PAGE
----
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Fri Jan 29, 2021, 09:02 AM

The Gravedigger of American Democracy: McConnell as Hindenburg

You know who as Hitler.

A leading Holocaust historian just seriously compared the US to Nazi Germany

“If the US has someone whom historians will look back on as the gravedigger of American democracy, it is Mitch McConnell.”

By Zack Beauchamp@zackbeauchampzack@vox.com Oct 5, 2018, 11:21am EDT


Browning’s essay covers many topics, ranging from Trump’s “America First” foreign policy — a phrase most closely associated with a group of prewar American Nazi sympathizers — to the role of Fox News as a kind of privatized state propaganda office. But the most interesting part of his argument is the comparison between Senate Majority Leader Mitch McConnell and Paul von Hindenburg, the German leader who ultimately handed power over to Hitler. Here’s how Browning summarizes the history:

Paul von Hindenburg, elected president of Germany in 1925, was endowed by the Weimar Constitution with various emergency powers to defend German democracy should it be in dire peril. Instead of defending it, Hindenburg became its gravedigger, using these powers first to destroy democratic norms and then to ally with the Nazis to replace parliamentary government with authoritarian rule. Hindenburg began using his emergency powers in 1930, appointing a sequence of chancellors who ruled by decree rather than through parliamentary majorities, which had become increasingly impossible to obtain as a result of the Great Depression and the hyperpolarization of German politics.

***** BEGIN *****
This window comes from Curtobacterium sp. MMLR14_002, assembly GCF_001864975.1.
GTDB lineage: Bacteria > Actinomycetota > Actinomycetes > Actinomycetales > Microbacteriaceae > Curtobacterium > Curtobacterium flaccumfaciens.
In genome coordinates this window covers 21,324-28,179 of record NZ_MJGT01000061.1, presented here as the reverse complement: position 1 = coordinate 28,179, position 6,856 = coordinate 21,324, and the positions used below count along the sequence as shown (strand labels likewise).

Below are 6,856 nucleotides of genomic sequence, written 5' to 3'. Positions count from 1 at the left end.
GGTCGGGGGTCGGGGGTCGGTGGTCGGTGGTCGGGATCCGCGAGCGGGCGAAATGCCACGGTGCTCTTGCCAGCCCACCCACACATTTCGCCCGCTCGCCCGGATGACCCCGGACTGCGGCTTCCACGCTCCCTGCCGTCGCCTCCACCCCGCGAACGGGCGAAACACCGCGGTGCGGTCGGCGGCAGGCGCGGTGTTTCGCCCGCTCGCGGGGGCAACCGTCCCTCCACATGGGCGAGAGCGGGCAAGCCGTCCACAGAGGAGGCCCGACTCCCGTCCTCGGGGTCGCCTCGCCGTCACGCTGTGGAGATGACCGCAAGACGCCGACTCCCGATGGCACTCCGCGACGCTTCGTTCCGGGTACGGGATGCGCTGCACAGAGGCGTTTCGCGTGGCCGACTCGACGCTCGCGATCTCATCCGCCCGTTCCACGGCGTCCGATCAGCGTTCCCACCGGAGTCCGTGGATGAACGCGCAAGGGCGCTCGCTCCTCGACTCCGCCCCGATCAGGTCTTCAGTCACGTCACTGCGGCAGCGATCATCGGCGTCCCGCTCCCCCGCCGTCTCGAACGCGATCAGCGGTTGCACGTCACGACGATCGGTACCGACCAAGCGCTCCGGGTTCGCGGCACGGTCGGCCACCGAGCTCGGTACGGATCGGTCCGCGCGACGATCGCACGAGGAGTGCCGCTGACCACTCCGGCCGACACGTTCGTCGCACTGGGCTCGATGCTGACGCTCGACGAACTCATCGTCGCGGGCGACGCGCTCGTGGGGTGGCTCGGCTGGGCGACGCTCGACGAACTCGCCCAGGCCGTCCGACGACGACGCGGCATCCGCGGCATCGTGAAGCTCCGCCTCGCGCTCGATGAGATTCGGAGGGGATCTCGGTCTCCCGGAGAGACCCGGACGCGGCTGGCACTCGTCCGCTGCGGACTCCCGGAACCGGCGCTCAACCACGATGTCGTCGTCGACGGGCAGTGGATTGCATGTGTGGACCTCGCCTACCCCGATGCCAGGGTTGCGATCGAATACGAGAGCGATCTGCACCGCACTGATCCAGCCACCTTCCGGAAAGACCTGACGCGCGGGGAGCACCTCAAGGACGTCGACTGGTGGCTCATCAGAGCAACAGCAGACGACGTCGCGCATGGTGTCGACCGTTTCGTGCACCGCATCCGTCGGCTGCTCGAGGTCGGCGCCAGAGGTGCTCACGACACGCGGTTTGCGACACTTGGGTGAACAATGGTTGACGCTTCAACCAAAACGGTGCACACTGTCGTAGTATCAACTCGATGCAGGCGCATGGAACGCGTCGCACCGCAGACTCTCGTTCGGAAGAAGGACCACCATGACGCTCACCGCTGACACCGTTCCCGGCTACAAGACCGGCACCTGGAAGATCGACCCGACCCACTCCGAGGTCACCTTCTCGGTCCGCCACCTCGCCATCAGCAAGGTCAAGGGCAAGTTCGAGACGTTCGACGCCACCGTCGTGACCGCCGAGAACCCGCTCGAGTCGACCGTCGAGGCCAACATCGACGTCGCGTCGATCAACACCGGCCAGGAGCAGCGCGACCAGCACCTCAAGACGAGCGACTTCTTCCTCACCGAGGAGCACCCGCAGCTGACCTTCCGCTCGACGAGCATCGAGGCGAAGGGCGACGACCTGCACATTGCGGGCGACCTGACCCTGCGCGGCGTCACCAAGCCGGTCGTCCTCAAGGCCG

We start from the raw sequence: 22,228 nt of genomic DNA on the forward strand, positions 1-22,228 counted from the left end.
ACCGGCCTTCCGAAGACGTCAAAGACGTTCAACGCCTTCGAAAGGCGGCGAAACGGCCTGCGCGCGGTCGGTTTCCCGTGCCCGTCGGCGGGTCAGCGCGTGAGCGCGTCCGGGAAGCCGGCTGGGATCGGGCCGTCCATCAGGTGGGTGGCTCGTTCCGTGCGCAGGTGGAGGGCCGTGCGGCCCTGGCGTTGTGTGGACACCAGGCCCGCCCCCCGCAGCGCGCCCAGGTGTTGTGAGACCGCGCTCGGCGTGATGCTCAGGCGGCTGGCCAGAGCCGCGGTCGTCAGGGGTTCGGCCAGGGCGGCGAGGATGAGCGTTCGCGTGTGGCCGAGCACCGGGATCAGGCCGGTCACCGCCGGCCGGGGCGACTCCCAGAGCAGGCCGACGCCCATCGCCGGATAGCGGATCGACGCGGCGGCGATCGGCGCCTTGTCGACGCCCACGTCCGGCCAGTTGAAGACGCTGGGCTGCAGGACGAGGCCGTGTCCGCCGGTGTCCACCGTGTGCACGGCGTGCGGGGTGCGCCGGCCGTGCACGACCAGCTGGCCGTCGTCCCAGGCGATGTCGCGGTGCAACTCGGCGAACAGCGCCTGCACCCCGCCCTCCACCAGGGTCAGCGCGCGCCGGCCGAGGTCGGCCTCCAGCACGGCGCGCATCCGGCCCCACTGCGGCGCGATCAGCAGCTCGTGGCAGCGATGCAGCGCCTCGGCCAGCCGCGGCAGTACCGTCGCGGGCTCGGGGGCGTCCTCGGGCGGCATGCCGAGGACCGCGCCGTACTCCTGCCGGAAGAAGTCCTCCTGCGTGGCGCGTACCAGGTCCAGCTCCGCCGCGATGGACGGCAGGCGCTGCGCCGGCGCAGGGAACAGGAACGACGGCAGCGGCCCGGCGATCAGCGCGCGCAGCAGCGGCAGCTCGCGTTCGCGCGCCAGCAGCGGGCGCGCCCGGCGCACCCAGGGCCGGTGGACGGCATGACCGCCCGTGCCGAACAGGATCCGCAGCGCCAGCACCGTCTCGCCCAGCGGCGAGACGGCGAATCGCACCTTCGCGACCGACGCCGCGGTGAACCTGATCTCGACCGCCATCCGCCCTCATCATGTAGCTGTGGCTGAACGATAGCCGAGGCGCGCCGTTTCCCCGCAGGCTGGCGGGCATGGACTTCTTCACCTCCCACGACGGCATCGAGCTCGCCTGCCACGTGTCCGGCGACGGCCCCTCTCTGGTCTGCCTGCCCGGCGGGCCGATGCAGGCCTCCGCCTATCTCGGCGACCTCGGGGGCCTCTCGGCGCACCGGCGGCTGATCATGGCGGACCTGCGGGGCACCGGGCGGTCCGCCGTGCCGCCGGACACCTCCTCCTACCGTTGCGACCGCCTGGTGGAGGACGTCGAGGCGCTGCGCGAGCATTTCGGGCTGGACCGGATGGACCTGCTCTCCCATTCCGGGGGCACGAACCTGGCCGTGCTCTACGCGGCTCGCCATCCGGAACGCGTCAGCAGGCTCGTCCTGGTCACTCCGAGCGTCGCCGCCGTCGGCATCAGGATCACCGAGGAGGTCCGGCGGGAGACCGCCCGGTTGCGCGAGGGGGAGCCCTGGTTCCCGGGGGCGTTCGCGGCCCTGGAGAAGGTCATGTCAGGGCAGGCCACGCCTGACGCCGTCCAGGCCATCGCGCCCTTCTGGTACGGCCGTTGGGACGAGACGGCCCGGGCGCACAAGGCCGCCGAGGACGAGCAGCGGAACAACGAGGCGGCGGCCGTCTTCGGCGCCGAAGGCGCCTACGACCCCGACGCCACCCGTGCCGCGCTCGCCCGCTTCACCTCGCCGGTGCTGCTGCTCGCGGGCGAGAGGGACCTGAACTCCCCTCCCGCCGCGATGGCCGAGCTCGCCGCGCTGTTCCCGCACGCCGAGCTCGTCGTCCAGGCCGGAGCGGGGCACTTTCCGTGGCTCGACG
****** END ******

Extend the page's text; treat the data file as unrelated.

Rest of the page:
Because an ever-shrinking base of support for traditional conservatism made it impossible to carry out their authoritarian revision of the constitution, Hindenburg and the old right ultimately made their deal with Hitler and installed him as chancellor. Thinking that they could ultimately control Hitler while enjoying the benefits of his popular support, the conservatives were initially gratified by the fulfillment of their agenda: intensified rearmament, the outlawing of the Communist Party, the suspension first of freedom of speech, the press, and assembly and then of parliamentary government itself, a purge of the civil service, and the abolition of independent labor unions. Needless to say, the Nazis then proceeded far beyond the goals they shared with their conservative allies, who were powerless to hinder them in any significant way.


McConnell, in Browning’s eyes, is doing something similar — taking whatever actions he can to attain power, including breaking the system for judicial nominations (cough cough, Merrick Garland) and empowering a dangerous demagogue under the delusion that he can be fully controlled:



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Reply The Gravedigger of American Democracy: McConnell as Hindenburg (Original post)
Kid Berwyn Jan 2021 OP
Hortensis Jan 2021 #1
Kid Berwyn Jan 2021 #3
Wounded Bear Jan 2021 #2
Kid Berwyn Jan 2021 #5
Bradshaw3 Jan 2021 #4
Kid Berwyn Jan 2021 #7
Bradshaw3 Jan 2021 #9
Mike 03 Jan 2021 #6